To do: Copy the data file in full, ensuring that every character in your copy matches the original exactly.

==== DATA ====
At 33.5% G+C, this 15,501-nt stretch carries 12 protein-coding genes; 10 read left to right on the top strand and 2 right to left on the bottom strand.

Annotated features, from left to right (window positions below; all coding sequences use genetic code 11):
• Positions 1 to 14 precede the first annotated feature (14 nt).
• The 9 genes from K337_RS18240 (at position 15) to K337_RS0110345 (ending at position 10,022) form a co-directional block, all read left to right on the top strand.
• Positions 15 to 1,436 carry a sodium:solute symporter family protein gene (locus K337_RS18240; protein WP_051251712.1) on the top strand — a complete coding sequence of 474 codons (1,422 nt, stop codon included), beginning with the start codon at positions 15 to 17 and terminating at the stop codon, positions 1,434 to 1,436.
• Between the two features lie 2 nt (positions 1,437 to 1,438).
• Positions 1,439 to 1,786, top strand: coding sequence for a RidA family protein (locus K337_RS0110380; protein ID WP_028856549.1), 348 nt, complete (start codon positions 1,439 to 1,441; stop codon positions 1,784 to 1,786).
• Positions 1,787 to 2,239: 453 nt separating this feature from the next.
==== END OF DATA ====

At 33.5% G+C, this 15,501-nt stretch carries 12 protein-coding genes; 10 read left to right on the top strand and 2 right to left on the bottom strand.

Annotated features, from left to right (window positions below; all coding sequences use genetic code 11):
• Positions 1 to 14 precede the first annotated feature (14 nt).
• The 9 genes from K337_RS18240 (at position 15) to K337_RS0110345 (ending at position 10,022) form a co-directional block, all read left to right on the top strand.
• Positions 15 to 1,436 carry a sodium:solute symporter family protein gene (locus K337_RS18240; protein WP_051251712.1) on the top strand — a complete coding sequence of 474 codons (1,422 nt, stop codon included), beginning with the start codon at positions 15 to 17 and terminating at the stop codon, positions 1,434 to 1,436.
• Between the two features lie 2 nt (positions 1,437 to 1,438).
• Positions 1,439 to 1,786, top strand: coding sequence for a RidA family protein (locus K337_RS0110380; protein ID WP_028856549.1), 348 nt, complete (start codon positions 1,439 to 1,441; stop codon positions 1,784 to 1,786).
• Positions 1,787 to 2,239: 453 nt separating this feature from the next.